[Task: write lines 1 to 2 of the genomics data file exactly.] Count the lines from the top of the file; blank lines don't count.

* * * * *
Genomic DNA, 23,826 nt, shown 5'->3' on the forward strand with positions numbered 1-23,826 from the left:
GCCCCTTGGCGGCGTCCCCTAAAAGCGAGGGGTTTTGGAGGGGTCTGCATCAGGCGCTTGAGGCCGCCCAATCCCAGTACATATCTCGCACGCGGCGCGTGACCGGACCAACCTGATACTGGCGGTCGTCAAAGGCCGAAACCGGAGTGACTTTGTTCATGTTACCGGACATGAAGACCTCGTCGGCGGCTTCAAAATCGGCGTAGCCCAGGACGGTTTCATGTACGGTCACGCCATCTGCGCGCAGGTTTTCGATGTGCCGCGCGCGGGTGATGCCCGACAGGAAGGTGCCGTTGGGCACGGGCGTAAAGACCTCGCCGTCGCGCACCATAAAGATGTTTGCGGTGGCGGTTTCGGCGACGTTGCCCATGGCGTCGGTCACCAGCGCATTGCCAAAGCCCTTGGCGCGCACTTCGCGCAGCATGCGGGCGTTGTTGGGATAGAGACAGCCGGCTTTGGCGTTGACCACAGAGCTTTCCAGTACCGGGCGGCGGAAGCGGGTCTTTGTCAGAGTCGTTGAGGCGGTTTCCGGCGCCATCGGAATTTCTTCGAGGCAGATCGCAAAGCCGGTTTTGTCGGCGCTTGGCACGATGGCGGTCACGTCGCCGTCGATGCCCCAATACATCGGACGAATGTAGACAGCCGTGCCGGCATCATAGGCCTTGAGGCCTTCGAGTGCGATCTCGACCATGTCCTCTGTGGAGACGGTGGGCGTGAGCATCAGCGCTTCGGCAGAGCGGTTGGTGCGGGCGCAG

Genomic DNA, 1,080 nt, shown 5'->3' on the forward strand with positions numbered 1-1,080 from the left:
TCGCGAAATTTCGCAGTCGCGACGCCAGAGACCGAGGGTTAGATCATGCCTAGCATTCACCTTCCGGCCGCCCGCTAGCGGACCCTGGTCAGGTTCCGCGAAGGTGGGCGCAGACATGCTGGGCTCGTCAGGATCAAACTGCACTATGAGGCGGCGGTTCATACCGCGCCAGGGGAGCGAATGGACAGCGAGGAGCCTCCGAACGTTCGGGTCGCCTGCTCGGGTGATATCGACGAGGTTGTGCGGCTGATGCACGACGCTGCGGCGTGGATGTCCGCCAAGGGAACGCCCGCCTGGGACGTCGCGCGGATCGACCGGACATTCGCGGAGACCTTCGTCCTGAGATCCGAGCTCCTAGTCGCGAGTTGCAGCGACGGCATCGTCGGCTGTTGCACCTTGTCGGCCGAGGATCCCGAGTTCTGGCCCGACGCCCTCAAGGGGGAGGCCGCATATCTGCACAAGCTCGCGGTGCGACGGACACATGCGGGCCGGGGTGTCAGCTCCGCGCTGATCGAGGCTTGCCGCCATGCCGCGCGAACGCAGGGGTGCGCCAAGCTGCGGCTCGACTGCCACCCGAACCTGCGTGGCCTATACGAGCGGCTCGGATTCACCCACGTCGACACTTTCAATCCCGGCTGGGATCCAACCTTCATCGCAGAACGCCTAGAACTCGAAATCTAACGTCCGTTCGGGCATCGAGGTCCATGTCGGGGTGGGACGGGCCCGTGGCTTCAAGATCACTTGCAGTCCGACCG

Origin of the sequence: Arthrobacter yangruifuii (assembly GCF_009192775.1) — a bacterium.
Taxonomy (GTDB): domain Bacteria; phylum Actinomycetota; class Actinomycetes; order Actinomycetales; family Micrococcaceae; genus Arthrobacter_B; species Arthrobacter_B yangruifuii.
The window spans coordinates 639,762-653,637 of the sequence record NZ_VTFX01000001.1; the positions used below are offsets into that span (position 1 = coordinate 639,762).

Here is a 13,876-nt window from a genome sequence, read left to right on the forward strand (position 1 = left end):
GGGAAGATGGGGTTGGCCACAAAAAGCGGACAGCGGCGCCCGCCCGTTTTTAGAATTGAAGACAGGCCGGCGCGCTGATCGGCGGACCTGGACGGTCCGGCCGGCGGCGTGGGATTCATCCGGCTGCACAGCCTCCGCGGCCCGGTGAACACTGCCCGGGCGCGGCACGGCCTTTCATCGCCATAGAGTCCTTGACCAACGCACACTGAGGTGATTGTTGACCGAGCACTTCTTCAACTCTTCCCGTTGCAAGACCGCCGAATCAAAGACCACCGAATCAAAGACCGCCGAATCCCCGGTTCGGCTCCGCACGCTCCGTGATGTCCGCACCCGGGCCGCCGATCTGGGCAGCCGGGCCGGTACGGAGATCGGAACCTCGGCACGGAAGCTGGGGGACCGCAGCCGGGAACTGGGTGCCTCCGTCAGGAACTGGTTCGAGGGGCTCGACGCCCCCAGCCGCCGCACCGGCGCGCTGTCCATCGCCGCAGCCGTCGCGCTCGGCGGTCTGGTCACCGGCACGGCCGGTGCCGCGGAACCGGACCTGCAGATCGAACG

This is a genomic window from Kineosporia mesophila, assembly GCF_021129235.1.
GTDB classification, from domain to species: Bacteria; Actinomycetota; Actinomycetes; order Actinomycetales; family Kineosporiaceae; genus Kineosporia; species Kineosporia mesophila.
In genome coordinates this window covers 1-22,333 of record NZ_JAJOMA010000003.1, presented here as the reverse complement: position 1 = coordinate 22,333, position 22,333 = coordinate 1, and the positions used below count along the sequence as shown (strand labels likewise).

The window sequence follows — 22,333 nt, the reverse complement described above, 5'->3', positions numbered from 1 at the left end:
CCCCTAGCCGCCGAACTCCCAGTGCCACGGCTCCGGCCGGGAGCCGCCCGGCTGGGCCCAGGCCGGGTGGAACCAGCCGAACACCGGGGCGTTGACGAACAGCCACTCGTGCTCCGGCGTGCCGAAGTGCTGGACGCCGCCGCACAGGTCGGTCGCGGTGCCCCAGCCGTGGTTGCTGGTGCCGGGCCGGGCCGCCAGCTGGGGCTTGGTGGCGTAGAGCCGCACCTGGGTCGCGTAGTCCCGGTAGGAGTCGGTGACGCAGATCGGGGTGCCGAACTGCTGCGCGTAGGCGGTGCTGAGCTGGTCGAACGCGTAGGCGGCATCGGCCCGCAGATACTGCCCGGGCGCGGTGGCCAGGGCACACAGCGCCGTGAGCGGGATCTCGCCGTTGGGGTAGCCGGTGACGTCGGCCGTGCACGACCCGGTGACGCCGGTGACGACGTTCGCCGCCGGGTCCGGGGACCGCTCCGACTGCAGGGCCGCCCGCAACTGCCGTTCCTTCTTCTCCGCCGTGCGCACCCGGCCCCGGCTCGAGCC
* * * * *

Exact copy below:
Genomic DNA, 23,826 nt, shown 5'->3' on the forward strand with positions numbered 1-23,826 from the left:
GCCCCTTGGCGGCGTCCCCTAAAAGCGAGGGGTTTTGGAGGGGTCTGCATCAGGCGCTTGAGGCCGCCCAATCCCAGTACATATCTCGCACGCGGCGCGTGACCGGACCAACCTGATACTGGCGGTCGTCAAAGGCCGAAACCGGAGTGACTTTGTTCATGTTACCGGACATGAAGACCTCGTCGGCGGCTTCAAAATCGGCGTAGCCCAGGACGGTTTCATGTACGGTCACGCCATCTGCGCGCAGGTTTTCGATGTGCCGCGCGCGGGTGATGCCCGACAGGAAGGTGCCGTTGGGCACGGGCGTAAAGACCTCGCCGTCGCGCACCATAAAGATGTTTGCGGTGGCGGTTTCGGCGACGTTGCCCATGGCGTCGGTCACCAGCGCATTGCCAAAGCCCTTGGCGCGCACTTCGCGCAGCATGCGGGCGTTGTTGGGATAGAGACAGCCGGCTTTGGCGTTGACCACAGAGCTTTCCAGTACCGGGCGGCGGAAGCGGGTCTTTGTCAGAGTCGTTGAGGCGGTTTCCGGCGCCATCGGAATTTCTTCGAGGCAGATCGCAAAGCCGGTTTTGTCGGCGCTTGGCACGATGGCGGTCACGTCGCCGTCGATGCCCCAATACATCGGACGAATGTAGACAGCCGTGCCGGCATCATAGGCCTTGAGGCCTTCGAGTGCGATCTCGACCATGTCCTCTGTGGAGACGGTGGGCGTGAGCATCAGCGCTTCGGCAGAGCGGTTGGTGCGGGCGCAG